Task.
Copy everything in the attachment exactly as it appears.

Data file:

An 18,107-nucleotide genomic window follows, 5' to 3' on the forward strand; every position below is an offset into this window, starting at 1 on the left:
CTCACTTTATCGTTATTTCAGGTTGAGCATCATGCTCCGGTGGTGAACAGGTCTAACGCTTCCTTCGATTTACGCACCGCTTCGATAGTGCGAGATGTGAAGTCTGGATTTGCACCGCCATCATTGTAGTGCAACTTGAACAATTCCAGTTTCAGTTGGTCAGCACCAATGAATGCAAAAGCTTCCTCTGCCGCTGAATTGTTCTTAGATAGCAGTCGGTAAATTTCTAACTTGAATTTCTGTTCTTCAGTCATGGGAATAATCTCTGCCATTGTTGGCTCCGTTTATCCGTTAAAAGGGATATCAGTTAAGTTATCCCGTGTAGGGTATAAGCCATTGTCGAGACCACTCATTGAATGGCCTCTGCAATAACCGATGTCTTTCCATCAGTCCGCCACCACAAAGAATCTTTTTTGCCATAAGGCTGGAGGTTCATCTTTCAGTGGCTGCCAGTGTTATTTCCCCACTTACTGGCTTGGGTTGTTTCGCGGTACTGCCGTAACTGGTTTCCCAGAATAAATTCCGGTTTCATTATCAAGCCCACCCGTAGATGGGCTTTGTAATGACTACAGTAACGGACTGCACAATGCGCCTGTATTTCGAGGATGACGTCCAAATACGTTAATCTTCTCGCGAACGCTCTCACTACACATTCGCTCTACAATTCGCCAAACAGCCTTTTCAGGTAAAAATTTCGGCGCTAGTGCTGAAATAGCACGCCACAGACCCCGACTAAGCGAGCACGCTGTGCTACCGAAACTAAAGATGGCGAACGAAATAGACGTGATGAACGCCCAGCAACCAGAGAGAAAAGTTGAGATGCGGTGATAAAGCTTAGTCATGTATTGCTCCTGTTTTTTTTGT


An 18,107-nucleotide genomic window follows, 5' to 3' on the forward strand; every position below is an offset into this window, starting at 1 on the left:
CTCACTTTATCGTTATTTCAGGTTGAGCATCATGCTCCGGTGGTGAACAGGTCTAACGCTTCCTTCGATTTACGCACCGCTTCGATAGTGCGAGATGTGAAGTCTGGATTTGCACCGCCATCATTGTAGTGCAACTTGAACAATTCCAGTTTCAGTTGGTCAGCACCAATGAATGCAAAAGCTTCCTCTGCCGCTGAATTGTTCTTAGATAGCAGTCGGTAAATTTCTAACTTGAATTTCTGTTCTTCAGTCATGGGAATAATCTCTGCCATTGTTGGCTCCGTTTATCCGTTAAAAGGGATATCAGTTAAGTTATCCCGTGTAGGGTATAAGCCATTGTCGAGACCACTCATTGAATGGCCTCTGCAATAACCGATGTCTTTCCATCAGTCCGCCACCACAAAGAATCTTTTTTGCCATAAGGCTGGAGGTTCATCTTTCAGTGGCTGCCAGTGTTATTTCCCCACTTACTGGCTTGGGTTGTTTCGCGGTACTGCCGTAACTGGTTTCCCAGAATAAATTCCGGTTTCATTATCAAGCCCACCCGTAGATGGGCTTTGTAATGACTACAGTAACGGACTGCACAATGCGCCTGTATTTCGAGGATGACGTCCAAATACGTTAATCTTCTCGCGAACGCTCTCACTACACATTCGCTCTACAATTCGCCAAACAGCCTTTTCAGGTAAAAATTTCGGCGCTAGTGCTGAAATAGCACGCCACAGACCCCGACTAAGCGAGCACGCTGTGCTACCGAAACTAAAGATGGCGAACGAAATAGACGTGATGAACGCCCAGCAACCAGAGAGAAAAGTTGAGATGCGGTGATAAAGCTTAGTCATGTATTGCTCCTGTTTTTTTTGT